LONDON (Reuters) - Radio DJs should stop glorifying being drunk to help tackle the rising problem of binge-drinking among young people, the government said on Friday.
Public Health Minister Dawn Primarolo said presenters should find more creative ways to engage with their listeners, rather than talking about drinking.
She made her appeal after a government-commissioned study found DJs, including the BBC’s Chris Moyles, regularly referred to alcohol, using phrases like “hangover from hell”, “out on the lash” and “fun is just a bottle away”.
The study found Moyles made repeated references to drinking on his Radio 1 show. During an interview with chef Gordon Ramsay, the DJ asked him to go out for a drink after the show.
When Ramsay agreed to have “a pint”, Moyles said: “One pint? Likely. Why don’t you let me take you out for a few beers and then one of the famous kebabs from the local kebab shop near me?”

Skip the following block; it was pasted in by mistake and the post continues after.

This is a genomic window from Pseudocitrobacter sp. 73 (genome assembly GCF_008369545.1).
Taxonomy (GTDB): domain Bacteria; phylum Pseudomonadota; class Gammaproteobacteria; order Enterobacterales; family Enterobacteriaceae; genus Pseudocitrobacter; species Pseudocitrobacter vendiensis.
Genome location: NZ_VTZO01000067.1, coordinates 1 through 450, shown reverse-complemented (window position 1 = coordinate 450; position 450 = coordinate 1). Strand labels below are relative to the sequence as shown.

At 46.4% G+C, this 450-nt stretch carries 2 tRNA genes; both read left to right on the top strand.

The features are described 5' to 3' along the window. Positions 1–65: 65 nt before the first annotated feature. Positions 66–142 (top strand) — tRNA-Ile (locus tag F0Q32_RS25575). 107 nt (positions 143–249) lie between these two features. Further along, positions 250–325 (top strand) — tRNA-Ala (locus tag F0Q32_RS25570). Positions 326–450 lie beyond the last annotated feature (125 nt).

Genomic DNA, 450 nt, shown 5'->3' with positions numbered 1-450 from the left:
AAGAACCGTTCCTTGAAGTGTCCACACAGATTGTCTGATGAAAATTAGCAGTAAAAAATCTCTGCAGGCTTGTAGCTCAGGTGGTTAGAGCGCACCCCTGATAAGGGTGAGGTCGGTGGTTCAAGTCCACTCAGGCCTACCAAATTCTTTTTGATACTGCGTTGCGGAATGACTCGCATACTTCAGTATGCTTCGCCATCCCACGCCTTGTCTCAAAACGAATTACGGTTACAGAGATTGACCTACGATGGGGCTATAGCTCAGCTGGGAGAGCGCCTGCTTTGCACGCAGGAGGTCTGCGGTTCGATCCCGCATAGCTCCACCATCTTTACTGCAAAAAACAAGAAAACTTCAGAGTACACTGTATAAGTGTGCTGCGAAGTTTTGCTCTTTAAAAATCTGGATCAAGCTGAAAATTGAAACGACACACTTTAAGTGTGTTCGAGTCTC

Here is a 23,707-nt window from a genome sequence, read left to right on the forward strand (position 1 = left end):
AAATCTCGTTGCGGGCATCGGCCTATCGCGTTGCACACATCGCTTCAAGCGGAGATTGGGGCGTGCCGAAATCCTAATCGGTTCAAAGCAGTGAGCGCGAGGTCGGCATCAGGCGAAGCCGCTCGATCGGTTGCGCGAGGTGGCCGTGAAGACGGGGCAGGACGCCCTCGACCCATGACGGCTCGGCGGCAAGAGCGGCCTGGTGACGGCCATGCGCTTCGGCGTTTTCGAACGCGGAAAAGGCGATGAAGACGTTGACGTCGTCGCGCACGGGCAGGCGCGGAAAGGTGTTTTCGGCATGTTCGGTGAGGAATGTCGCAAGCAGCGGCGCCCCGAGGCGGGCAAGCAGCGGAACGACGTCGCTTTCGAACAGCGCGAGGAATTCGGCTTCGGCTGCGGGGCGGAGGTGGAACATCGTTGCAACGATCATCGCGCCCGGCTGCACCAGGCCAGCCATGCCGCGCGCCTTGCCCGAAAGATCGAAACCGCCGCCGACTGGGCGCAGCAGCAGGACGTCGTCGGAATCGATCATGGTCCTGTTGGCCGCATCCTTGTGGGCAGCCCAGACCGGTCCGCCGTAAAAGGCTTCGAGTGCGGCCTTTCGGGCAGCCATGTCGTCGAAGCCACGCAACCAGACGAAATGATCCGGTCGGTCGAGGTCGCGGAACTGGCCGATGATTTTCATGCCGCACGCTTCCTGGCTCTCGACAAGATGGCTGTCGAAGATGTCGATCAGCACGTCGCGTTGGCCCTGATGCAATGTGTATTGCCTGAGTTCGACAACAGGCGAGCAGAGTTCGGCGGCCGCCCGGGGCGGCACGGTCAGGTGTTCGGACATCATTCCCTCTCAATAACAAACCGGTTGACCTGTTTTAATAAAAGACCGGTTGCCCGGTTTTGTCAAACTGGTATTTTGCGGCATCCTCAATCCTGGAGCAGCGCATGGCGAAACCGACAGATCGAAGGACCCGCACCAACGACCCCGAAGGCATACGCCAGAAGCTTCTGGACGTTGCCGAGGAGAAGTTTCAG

Primarolo said: “If we are going to change the nation’s drinking habits, we really need to change the way we talk about alcohol. It is disappointing that so many of our radio stations glorify being drunk.”
Researchers at the University of the West of England found more than 700 references to alcohol when they monitored 1,200 hours of radio from six stations between December 2007 and this February.
Nearly three-quarters of the comments appeared to encourage drinking, while 13 percent promoted excessive drinking.
Professor Norma Daykin, who led the study, said DJs referred to alcohol to try to form a bond with the listeners. More research is needed to see if talking about alcohol on the radio leads to young people drinking more, she added.
A presenter on Kerrang! Radio, a rock station, said it was “quite easy to drive if you’ve had a few beers”, while a DJ on Birmingham’s Galaxy described his hangover in lurid terms, saying: “I am absolutely ruined, I’m like an old man. It’s a hangover from hell. I bet there’s quite a few in the same boat”.
The BBC, Kerrang! and Galaxy denied that their shows encourage drinking.
“Throughout this week we have run a high-profile campaign asking listeners to think about the amount of alcohol they drink and how it could affect their health, looks and behaviour,” a BBC spokesman said. “It is important we tackle this subject in the right way for our young audience, rather than preaching to them.”
Conservative leader David Cameron has accused the government of failing to tackle the drinking problem, allowing some towns to become “like the Wild West”.
Editing by Steve Addison